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Pierre-Olivier Champagne, Emile Lemoine and Michel W. Bojanowski

OBJECTIVE

Sphenoid wing meningiomas are a heterogeneous group of tumors with variable surgical risks and prognosis. Those that have grown to a very large size, encasing the major cerebral arteries, are associated with a high risk of stroke. In reviewing the authors’ series of giant sphenoid wing meningiomas, the goal was to evaluate how the extent of the tumor’s invasion of surrounding structures affected the ability to safely remove the tumor and restore function.

METHODS

The authors conducted a retrospective study of a series of giant sphenoid wing meningiomas operated on between 1996 and 2016. Inclusion criteria were meningiomas with a globoid component ≥ 6 cm, encasing at least 1 major intradural cerebral artery. Extent of resection was measured according to Simpson grade.

RESULTS

This series included 12 patients, with a mean age of 59 years. Visual symptoms were the most common clinical presentation. There was complete or partial encasement of all 3 major cerebral arteries except for 3 cases in which only the anterior cerebral artery was not involved. The lateral wall of the cavernous sinus was invaded in 8 cases (67%) and the optic canal in 6 (50%). Complete resection was achieved in 2 cases (Simpson grades 2 and 3). In the remaining 10 cases of partial resection (Simpson grade 4), radical removal (> 90%) was achieved in 7 cases (70%). In the immediate postoperative period, there were no deaths. Four of 9 patients with visual deficits improved, while the 5 others remained unchanged. Two patients experienced transient neurological deficits. Other than an asymptomatic lacuna of the internal capsule, there were no ischemic lesions following surgery. Tumor recurrence occurred in 5 patients, between 24 and 168 months (mean 61 months) following surgery.

CONCLUSIONS

Although these giant lesions encasing major cerebral arteries are particularly treacherous for surgery, this series demonstrates that it is possible to safely achieve radical removal and at times even gross-total resection. However, the risk of recurrence remains high and larger studies are needed to see if and how improvement can be achieved, whether in surgical technique or technological advances, and by determining the timing and modality of adjuvant radiation therapy.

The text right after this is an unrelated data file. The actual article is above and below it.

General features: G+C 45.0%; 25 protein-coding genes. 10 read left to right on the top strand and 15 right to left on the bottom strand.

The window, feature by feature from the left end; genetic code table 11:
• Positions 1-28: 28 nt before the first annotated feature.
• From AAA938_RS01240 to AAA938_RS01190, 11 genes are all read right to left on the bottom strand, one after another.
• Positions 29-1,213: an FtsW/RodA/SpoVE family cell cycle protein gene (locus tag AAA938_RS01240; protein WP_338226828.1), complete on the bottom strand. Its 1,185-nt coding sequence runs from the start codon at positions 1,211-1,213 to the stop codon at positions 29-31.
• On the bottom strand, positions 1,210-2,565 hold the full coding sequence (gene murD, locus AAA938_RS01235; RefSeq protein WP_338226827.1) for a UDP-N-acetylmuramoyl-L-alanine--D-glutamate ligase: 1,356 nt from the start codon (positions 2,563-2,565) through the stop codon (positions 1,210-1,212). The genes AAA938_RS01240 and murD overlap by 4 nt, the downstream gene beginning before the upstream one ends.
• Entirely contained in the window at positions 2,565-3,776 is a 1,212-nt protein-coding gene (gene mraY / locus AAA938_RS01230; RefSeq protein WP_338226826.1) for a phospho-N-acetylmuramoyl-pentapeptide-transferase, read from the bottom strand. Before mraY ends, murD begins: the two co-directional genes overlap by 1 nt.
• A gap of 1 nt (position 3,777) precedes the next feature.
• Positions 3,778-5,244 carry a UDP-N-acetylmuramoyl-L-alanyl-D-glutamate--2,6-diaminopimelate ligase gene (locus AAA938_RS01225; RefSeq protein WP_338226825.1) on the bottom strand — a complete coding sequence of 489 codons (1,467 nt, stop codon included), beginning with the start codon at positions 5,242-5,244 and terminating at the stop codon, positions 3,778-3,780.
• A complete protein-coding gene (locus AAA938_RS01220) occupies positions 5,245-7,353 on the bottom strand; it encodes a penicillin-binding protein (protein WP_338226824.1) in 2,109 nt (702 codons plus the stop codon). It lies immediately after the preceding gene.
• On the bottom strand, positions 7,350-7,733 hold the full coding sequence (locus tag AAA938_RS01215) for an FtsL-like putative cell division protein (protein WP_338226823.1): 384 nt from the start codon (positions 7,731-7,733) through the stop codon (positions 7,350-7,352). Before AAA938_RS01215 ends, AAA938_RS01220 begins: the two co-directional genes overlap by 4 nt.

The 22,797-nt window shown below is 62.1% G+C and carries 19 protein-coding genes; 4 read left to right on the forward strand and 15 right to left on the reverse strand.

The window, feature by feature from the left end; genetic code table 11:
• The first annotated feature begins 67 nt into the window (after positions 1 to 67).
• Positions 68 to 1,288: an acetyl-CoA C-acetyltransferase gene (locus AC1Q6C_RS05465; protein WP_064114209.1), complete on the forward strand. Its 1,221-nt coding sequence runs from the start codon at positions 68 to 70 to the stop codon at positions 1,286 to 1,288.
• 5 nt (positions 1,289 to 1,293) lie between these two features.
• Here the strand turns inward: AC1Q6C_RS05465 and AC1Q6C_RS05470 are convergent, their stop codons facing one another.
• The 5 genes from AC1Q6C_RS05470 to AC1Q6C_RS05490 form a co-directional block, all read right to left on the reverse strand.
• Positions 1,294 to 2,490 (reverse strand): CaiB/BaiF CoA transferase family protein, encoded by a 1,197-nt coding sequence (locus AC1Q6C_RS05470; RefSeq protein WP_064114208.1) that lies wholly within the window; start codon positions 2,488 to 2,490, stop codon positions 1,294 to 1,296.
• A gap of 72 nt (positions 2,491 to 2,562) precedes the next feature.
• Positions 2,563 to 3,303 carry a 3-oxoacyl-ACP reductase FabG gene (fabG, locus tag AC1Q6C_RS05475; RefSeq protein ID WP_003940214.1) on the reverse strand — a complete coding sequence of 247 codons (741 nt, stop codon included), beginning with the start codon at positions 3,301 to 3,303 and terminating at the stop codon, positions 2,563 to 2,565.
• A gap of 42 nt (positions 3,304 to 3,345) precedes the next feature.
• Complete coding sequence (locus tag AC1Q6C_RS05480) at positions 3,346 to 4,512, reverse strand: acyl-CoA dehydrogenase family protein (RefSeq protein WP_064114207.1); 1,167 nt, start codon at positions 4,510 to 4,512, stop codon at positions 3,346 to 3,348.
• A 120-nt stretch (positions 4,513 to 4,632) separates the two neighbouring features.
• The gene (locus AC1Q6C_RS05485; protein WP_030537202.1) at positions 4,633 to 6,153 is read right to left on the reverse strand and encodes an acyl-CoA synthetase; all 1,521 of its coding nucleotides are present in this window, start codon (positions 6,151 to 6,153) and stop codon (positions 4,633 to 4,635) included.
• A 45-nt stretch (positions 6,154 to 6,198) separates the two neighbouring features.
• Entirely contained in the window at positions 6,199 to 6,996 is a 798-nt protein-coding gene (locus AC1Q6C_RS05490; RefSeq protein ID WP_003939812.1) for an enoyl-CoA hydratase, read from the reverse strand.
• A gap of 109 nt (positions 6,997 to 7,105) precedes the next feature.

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Harrison J. Westwick, Sami Obaid, Florence Morin-Roy, Pierre-Olivier Champagne and Alain Bouthillier

Intraventricular rupture of a colloid cyst is a rare phenomenon and has been proposed as a mechanism for sudden death in patients with colloid cysts. Imaging of a colloid cyst during rupture has been described in only one other instance. The authors report a highly unusual case of a 53-year-old man who presented with acute onset headaches and imaging findings of hydrocephalus caused by a colloid cyst originating from the septum pellucidum and superior surface of the roof of the third ventricle. Interestingly, the colloid cyst revealed imaging signs of intraventricular rupture characterized by a tail-like drainage of cystic contents into the occipital horn of the lateral ventricle. The patient was surgically treated with a craniotomy and transcallosal approach to the colloid cyst, where it was noted that the cyst wall was spontaneously open. This rare case highlights unique imaging findings of a rare event in an infrequent pathology confirmed with intraoperative microscopy. The authors further document the process of cyst rupture and speculate on its pathomechanisms.

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Pierre-Olivier Champagne, Florence Cayouette, Anne Lortie, Jean-Claude Decarie and Alexander G. Weil

The occipital and marginal sinuses, when present, must be sacrificed in order to open the dura in most posterior fossa surgeries in the pediatric population, including posterior fossa decompression for Type I Chiari malformation (CM-I) with duraplasty. Apart from the immediate risk of hemorrhage, the voluntary occlusion of this structure is almost universally well tolerated. The authors report a case of intracranial hypertension following the sacrifice of occipital and marginal sinuses following posterior fossa decompression with duraplasty for CM-I. The specific draining pattern variant of the occipital and marginal sinuses leading to this complication as well as avoidance and management strategies of this condition are discussed.